O’Brady Completes His Impossible First; Wins Race
In our last update, O'Brady held a narrow lead over Rudd, reaching the South Pole a day earlier than his counterpart.
Rudd crossed the South Pole on December 13, kicking on to try and close the gap. O'Brady was already into an area known as the “Sastrugi National Park” fighting over some huge packed ice ridges. He took a number of hard falls but thankfully avoided any serious injuries.
The journey has delivered its fair share of bumps and bruises. Rudd reports serious cold damage to his lips, while O'Brady barely recognizes his legs, such is the wastage after nearly two months in Antarctica.
Both men made it past the high point of their journey shortly after clearing the sastrugi fields, this marked nearly 10,000ft above their starting point at sea-level. The rest of the way would be a descent towards the Transantarctic mountains. With the finish in touching distance and a healthy lead over Rudd, O'Brady elected to finish fast. He woke up 80 miles from the finish on Christmas day and decided to push for the Ross Ice Shelf in one long “Antarctica Ultramarathon.”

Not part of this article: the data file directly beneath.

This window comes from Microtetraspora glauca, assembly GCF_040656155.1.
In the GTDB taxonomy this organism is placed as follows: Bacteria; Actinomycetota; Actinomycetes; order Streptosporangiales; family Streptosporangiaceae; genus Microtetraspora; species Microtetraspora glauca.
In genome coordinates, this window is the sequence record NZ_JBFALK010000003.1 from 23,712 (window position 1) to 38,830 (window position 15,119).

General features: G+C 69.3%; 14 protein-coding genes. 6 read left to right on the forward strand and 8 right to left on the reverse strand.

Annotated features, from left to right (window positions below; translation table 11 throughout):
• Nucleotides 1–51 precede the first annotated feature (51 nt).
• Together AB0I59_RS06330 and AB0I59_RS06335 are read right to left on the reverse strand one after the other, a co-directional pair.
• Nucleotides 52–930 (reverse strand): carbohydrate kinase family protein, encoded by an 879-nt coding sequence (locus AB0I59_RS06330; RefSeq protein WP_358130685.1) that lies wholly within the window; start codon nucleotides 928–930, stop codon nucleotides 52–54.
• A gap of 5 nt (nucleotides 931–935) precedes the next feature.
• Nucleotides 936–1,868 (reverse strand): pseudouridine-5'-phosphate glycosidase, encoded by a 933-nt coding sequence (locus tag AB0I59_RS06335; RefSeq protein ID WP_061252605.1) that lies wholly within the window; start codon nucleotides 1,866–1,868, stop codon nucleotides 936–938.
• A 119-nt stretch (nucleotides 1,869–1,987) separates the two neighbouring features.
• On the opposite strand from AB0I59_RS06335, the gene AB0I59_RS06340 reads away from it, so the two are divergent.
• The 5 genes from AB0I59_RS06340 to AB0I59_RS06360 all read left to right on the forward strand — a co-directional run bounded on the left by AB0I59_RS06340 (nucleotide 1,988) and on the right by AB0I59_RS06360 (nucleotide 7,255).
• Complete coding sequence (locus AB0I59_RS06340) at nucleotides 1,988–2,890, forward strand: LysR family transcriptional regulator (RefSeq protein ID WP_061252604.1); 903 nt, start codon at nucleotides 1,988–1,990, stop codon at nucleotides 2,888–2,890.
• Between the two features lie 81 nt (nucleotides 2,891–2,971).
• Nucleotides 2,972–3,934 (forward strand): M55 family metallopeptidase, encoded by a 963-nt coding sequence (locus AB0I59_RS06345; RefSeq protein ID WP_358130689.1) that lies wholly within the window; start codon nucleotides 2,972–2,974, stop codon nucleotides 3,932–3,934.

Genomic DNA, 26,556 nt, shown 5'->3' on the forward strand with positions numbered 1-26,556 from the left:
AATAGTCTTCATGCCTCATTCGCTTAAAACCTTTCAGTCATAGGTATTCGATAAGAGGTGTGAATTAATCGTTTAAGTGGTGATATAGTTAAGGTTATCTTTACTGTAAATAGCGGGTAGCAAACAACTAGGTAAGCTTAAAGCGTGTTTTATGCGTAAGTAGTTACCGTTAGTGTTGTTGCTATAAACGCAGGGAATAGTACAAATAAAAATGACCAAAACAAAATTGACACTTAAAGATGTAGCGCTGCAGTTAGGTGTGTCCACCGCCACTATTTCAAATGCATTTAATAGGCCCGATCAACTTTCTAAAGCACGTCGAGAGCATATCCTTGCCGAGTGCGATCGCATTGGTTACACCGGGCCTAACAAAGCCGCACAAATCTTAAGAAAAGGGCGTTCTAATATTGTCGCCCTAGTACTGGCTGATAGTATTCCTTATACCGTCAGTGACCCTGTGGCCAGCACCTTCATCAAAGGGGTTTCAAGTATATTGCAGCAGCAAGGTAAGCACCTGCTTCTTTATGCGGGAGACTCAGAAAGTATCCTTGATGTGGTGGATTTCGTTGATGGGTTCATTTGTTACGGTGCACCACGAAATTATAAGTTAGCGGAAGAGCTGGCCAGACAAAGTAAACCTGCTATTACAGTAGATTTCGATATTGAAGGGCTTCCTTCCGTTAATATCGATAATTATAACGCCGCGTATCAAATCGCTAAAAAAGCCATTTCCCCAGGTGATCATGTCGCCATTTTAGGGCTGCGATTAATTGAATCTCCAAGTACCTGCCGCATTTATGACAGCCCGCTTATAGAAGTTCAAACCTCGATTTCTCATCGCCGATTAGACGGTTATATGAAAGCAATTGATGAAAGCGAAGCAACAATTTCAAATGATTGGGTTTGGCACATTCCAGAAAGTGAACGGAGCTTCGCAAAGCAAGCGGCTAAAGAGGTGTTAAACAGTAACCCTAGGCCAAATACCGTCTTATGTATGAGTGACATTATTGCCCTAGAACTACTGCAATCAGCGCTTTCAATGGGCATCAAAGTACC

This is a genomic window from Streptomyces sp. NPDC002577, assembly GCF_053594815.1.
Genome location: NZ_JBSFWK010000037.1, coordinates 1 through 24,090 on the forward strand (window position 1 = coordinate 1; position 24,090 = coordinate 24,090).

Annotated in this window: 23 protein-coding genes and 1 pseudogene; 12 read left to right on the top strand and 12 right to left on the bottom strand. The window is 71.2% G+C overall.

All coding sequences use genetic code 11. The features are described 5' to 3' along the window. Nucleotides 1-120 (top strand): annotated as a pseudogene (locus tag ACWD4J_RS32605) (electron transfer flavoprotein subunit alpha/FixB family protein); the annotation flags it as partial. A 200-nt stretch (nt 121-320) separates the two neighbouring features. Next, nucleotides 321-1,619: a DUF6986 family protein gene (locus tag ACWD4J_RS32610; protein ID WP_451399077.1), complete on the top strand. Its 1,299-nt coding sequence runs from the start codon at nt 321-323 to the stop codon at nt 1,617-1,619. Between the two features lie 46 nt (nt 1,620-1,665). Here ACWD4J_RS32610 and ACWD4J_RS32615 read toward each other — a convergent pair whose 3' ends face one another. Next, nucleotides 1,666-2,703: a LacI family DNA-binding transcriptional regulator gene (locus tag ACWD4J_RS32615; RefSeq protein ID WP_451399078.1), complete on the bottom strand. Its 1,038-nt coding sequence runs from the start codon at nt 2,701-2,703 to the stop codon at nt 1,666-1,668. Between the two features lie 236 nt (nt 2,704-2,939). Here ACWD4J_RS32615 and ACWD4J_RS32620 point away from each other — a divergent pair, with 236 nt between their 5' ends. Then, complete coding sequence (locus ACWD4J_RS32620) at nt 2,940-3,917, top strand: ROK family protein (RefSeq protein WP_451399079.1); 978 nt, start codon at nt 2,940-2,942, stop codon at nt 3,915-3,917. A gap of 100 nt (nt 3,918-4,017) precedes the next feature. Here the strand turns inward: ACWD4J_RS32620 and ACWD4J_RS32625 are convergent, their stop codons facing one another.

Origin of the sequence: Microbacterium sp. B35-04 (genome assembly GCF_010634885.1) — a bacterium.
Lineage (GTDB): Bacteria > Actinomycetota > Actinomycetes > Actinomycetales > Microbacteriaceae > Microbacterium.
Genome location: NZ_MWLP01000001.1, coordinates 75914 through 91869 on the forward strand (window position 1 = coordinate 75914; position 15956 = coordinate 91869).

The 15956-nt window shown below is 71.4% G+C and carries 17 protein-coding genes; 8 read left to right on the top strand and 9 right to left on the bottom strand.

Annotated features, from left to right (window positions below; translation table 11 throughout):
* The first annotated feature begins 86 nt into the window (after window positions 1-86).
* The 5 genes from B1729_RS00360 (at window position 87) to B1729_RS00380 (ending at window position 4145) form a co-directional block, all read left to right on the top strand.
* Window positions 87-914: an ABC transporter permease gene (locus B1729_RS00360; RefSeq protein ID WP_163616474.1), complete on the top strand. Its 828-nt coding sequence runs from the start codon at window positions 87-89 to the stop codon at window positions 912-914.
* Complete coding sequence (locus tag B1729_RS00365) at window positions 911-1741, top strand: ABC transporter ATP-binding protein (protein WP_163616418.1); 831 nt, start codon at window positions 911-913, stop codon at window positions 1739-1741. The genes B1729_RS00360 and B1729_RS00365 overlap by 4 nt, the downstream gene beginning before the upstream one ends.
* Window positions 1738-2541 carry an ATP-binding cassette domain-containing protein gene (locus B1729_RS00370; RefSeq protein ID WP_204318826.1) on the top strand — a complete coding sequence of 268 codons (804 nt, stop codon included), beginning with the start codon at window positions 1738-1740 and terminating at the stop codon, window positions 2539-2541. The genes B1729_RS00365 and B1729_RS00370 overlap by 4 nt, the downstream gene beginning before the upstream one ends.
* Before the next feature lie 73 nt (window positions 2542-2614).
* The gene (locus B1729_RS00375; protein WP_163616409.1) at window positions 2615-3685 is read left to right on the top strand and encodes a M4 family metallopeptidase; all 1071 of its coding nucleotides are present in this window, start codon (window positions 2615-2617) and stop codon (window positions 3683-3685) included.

Almost 35 hours later and he has done it, finishing at midday on Boxing Day. He has covered 1,056 miles in under 55 days and becomes the first ever person to have completed a solo, unsupported, unassisted traverse of Antarctica.
Rudd remains 50 miles from the Ross Ice Shelf, carrying his late friend Henry Worsley's family flag. Worsley died a similar distance from the finish in 2016. Rudd hopes to finish in the next two days.